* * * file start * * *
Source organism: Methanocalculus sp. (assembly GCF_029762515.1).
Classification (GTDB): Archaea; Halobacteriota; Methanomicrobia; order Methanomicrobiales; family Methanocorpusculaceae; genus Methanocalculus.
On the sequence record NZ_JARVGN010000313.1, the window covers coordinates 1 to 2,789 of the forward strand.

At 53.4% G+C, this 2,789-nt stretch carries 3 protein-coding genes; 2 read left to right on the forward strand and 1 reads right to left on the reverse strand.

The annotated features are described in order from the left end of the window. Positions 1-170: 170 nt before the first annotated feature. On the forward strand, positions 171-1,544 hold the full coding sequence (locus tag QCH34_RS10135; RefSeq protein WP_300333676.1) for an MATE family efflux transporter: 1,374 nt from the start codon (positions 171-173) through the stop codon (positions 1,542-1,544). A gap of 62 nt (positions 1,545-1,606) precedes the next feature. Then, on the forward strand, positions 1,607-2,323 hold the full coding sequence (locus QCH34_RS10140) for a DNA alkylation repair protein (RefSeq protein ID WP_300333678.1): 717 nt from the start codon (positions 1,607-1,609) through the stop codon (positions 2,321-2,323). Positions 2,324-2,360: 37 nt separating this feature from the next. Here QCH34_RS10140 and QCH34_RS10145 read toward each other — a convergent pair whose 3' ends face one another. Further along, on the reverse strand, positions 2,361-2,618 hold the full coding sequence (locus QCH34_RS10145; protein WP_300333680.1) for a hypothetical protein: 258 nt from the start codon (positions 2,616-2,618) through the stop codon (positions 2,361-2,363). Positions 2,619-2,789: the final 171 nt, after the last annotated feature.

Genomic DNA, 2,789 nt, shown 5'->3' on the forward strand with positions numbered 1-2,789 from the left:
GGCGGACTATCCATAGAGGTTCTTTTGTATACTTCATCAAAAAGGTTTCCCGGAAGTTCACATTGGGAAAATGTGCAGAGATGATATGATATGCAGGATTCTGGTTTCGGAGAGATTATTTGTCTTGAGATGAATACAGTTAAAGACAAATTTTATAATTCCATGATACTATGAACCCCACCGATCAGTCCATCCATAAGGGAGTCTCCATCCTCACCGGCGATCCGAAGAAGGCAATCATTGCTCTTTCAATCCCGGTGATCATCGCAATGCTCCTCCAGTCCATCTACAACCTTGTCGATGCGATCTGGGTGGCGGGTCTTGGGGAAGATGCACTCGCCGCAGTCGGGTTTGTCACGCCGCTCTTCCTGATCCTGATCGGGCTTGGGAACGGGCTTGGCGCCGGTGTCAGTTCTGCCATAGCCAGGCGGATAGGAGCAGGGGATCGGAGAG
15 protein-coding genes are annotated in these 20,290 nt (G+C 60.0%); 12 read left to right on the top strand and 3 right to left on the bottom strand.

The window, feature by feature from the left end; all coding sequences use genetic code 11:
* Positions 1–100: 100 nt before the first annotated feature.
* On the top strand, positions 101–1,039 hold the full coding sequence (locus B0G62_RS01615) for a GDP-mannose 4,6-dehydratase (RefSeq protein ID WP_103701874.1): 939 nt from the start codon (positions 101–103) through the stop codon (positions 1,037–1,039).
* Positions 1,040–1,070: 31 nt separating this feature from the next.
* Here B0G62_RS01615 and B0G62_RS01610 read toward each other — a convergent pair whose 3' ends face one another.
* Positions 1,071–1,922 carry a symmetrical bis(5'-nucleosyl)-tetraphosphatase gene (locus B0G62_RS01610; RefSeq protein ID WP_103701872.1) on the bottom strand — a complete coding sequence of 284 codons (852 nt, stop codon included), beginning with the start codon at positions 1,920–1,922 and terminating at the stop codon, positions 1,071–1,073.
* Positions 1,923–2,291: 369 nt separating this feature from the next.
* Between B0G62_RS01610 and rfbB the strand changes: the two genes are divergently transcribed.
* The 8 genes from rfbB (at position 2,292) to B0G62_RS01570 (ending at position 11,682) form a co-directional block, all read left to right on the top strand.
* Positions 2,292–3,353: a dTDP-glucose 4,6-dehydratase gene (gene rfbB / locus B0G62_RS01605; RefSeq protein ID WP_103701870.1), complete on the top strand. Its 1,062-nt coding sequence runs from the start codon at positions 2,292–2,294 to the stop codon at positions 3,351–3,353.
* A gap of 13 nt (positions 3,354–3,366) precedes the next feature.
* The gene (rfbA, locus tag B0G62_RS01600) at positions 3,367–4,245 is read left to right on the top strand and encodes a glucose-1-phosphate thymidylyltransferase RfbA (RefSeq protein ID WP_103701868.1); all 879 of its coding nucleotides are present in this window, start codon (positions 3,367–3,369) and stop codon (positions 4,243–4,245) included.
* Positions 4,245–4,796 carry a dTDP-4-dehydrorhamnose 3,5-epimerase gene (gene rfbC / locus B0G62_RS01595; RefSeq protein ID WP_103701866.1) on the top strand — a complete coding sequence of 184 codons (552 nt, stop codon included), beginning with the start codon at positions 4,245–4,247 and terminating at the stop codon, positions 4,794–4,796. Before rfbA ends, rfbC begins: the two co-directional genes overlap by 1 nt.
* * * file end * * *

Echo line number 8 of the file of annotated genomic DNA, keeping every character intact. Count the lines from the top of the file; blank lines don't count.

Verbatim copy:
15 protein-coding genes are annotated in these 20,290 nt (G+C 60.0%); 12 read left to right on the top strand and 3 right to left on the bottom strand.